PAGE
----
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Authentication

Kops has support for configuring authentication systems. This should not be used with kubernetes versions before 1.8.5 because of a serious bug with apimachinery #55022.

kopeio authentication

If you want to experiment with kopeio authentication, you can use --authentication kopeio. However please be aware that kopeio authentication has not yet been formally released, and thus there is not a lot of upstream documentation.

Alternatively, you can add this block to your cluster:

authentication:
  kopeio: {}

For example:

apiVersion: kops.k8s.io/v1alpha2
kind: Cluster
metadata:
  name: cluster.example.com
spec:
  authentication:
    kopeio: {}
  authorization:
    rbac: {}

AWS IAM Authenticator

To turn on AWS IAM Authenticator, you'll need to add the stanza bellow to your cluster configuration.

authentication:
  aws: {}

For example:

apiVersion: kops.k8s.io/v1alpha2
kind: Cluster
metadata:
  name: cluster.example.com
spec:
  authentication:
    aws: {}
  authorization:
    rbac: {}

The creation of a AWS IAM authenticator config as a ConfigMap is also required. For more details on AWS IAM authenticator please visit kubernetes-sigs/aws-iam-authenticator

Example config:

---
apiVersion: v1
kind: ConfigMap
metadata:
  namespace: kube-system
  name: aws-iam-authenticator
  labels:
    k8s-app: aws-iam-authenticator
data:
  config.yaml: |
    # a unique-per-cluster identifier to prevent replay attacks
    # (good choices are a random token or a domain name that will be unique to your cluster)
    clusterID: my-dev-cluster.example.com
    server:
      # each mapRoles entry maps an IAM role to a username and set of groups
      # Each username and group can optionally contain template parameters:
      #  1) "{{AccountID}}" is the 12 digit AWS ID.
      #  2) "{{SessionName}}" is the role session name.
      mapRoles:
      # statically map arn:aws:iam::000000000000:role/KubernetesAdmin to a cluster admin
      - roleARN: arn:aws:iam::000000000000:role/KubernetesAdmin
        username: kubernetes-admin
        groups:
        - system:masters
      # map EC2 instances in my "KubernetesNode" role to users like
      # "aws:000000000000:instance:i-0123456789abcdef0". Only use this if you
      # trust that the role can only be assumed by EC2 instances. If an IAM user
      # can assume this role directly (with sts:AssumeRole) they can control
      # SessionName.
      - roleARN: arn:aws:iam::000000000000:role/KubernetesNode
        username: aws:{{AccountID}}:instance:{{SessionName}}
        groups:
        - system:bootstrappers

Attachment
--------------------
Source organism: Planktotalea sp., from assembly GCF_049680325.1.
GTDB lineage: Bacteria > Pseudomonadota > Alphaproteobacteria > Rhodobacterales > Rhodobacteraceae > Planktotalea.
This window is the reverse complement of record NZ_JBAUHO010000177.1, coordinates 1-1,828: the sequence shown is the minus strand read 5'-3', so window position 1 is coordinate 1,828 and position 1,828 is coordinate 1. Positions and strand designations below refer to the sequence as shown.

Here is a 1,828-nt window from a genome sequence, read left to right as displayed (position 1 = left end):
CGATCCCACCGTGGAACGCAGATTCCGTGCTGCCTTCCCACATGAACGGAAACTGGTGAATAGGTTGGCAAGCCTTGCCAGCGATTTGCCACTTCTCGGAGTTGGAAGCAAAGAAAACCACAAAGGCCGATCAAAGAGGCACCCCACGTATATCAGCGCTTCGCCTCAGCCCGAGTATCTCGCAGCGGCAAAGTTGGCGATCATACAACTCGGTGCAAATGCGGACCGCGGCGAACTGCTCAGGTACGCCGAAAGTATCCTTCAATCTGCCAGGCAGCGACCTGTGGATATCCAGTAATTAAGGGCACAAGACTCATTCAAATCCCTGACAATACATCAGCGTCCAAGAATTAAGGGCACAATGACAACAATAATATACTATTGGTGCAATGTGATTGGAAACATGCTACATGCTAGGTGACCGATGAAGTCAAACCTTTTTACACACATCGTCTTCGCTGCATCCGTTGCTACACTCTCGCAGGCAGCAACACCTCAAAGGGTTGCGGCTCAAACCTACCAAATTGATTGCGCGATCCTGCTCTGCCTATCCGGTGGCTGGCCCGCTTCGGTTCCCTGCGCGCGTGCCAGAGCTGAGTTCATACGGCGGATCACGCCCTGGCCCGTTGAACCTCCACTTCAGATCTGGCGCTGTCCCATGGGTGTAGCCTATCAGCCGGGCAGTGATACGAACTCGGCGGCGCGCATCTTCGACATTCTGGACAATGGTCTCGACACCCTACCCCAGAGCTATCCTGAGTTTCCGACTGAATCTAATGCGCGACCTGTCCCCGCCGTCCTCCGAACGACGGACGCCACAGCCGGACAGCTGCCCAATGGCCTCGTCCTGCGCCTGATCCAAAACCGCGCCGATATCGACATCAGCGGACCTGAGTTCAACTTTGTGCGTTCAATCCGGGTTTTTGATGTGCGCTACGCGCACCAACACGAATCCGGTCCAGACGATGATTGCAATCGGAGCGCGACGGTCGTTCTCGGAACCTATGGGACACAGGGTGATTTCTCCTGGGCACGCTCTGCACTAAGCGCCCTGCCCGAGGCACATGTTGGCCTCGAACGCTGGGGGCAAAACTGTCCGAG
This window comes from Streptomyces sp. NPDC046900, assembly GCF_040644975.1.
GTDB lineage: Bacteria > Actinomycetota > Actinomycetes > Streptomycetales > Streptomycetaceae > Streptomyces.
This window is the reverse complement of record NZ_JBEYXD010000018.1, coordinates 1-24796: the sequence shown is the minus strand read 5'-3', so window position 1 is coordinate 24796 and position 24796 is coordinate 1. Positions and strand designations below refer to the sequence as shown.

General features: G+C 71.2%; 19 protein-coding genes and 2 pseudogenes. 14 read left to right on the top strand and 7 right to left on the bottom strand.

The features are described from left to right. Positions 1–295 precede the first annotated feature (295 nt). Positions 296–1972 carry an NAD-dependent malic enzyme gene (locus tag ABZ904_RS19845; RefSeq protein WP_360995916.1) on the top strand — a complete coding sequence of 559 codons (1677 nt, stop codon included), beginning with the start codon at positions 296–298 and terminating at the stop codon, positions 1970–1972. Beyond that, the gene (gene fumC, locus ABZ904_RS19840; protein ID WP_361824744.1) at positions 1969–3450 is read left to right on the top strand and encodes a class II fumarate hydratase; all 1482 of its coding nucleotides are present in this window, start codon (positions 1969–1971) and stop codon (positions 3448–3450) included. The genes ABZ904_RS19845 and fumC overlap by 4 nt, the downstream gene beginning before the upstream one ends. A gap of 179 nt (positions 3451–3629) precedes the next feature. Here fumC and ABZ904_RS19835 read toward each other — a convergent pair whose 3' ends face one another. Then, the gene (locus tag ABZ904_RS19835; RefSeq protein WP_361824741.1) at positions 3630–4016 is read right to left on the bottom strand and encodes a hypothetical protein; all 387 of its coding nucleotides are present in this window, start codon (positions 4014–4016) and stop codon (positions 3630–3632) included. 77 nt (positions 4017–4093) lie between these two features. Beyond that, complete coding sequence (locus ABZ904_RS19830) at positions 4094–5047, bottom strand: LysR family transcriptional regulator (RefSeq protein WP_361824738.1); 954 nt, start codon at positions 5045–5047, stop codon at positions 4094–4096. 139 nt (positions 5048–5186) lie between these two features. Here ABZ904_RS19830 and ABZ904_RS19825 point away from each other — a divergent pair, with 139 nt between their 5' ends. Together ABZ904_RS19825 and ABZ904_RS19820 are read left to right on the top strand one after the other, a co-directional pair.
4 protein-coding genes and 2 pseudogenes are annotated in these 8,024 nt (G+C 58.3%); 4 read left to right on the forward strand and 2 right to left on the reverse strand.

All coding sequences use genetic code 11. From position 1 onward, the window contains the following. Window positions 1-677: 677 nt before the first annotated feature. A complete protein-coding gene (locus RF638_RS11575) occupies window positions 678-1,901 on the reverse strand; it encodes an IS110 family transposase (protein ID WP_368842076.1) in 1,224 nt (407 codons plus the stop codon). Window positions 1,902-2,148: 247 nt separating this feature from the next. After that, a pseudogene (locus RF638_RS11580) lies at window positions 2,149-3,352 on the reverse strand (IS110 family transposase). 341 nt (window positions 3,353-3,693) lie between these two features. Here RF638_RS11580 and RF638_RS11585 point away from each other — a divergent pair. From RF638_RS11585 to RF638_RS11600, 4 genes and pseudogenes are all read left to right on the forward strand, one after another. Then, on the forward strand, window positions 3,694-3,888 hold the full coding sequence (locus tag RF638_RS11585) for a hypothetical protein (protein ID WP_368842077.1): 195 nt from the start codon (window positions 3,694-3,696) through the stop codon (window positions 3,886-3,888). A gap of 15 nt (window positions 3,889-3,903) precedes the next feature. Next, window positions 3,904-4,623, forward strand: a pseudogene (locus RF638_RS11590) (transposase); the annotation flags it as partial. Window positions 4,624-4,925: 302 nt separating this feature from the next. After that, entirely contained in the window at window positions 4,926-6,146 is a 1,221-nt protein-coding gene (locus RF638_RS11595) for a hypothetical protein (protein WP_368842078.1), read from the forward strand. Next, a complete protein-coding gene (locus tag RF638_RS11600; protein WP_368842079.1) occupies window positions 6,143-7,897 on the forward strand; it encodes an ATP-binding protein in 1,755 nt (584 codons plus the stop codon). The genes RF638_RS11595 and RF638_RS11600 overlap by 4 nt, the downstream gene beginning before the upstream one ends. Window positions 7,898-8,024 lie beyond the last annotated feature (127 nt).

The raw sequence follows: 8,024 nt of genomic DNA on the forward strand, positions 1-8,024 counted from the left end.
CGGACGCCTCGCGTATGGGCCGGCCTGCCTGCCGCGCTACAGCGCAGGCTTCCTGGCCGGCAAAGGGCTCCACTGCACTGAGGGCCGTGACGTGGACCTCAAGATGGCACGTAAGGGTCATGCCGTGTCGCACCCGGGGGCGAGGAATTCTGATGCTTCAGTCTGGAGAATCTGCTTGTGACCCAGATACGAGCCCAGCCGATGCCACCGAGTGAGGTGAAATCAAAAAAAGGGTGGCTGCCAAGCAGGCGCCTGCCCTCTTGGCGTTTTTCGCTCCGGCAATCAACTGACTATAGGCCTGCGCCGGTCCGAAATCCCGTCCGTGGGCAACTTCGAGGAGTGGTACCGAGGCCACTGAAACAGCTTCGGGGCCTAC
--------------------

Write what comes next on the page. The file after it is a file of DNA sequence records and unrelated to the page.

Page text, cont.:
- aws:instances
      # map federated users in my "KubernetesAdmin" role to users like
      # "admin:alice-example.com". The SessionName is an arbitrary role name
      # like an e-mail address passed by the identity provider. Note that if this
      # role is assumed directly by an IAM User (not via federation), the user
      # can control the SessionName.
      - roleARN: arn:aws:iam::000000000000:role/KubernetesAdmin
        username: admin:{{SessionName}}
        groups:
        - system:masters
      # each mapUsers entry maps an IAM role to a static username and set of groups
      mapUsers:
      # map user IAM user Alice in 000000000000 to user "alice" in "system:masters"
      - userARN: arn:aws:iam::000000000000:user/Alice
        username: alice
        groups:
        - system:masters

Creating a new cluster with IAM Authenticator on.

  • Create a cluster following the AWS getting started guide
  • When you reach the "Customize Cluster Configuration" section of the guide modify the cluster spec and add the Authentication and Authorization configs to the YAML config.
  • Continue following the cluster creation guide to build the cluster.
    • :warning: When the cluster first comes up the aws-iam-authenticator PODs will be in a bad state. as it is trying to find the aws-iam-authenticator ConfigMap and we have not yet created it.
  • Once the cluster is up, you'll need to create an aws-iam-authenticator configMap on the cluster kubectl apply -f aws-iam-authenticator_example-config.yaml
  • Once the configuration is created you need to delete the initially created aws-iam-authenticator PODs, this will force new ones to come and correctly find the ConfigMap.
    kubectl get pods -n kube-system | grep aws-iam-authenticator | awk '{print $1}' | xargs kubectl delete pod -n kube-system
    

Turning on IAM Authenticator on an existing cluster.

  • Create an aws-iam-authenticator configMap on the cluster kubectl apply -f aws-iam-authenticator_example-config.yaml
  • Edit the clusters configuration kops edit cluster ${NAME} and add the Authentication and Authorization configs to the YAML config.
  • Update the clusters configuration kops update cluster ${CLUSTER_NAME} --yes
  • Temporarily disable aws-iam-authenticator DaemonSet kubectl patch daemonset -n kube-system aws-iam-authenticator -p '{"spec": {"template": {"spec": {"nodeSelector": {"disable-aws-iam-authenticator": "true"}}}}}'
  • Perform a rolling update of the masters kops rolling-update cluster ${CLUSTER_NAME} --instance-group-roles=Master --force --yes
  • Re-enable aws-iam-authenticator DaemonSet kubectl patch daemonset -n kube-system aws-iam-authenticator --type json -p='[{"op": "remove", "path": "/spec/template/spec/nodeSelector/disable-aws-iam-authenticator"}]'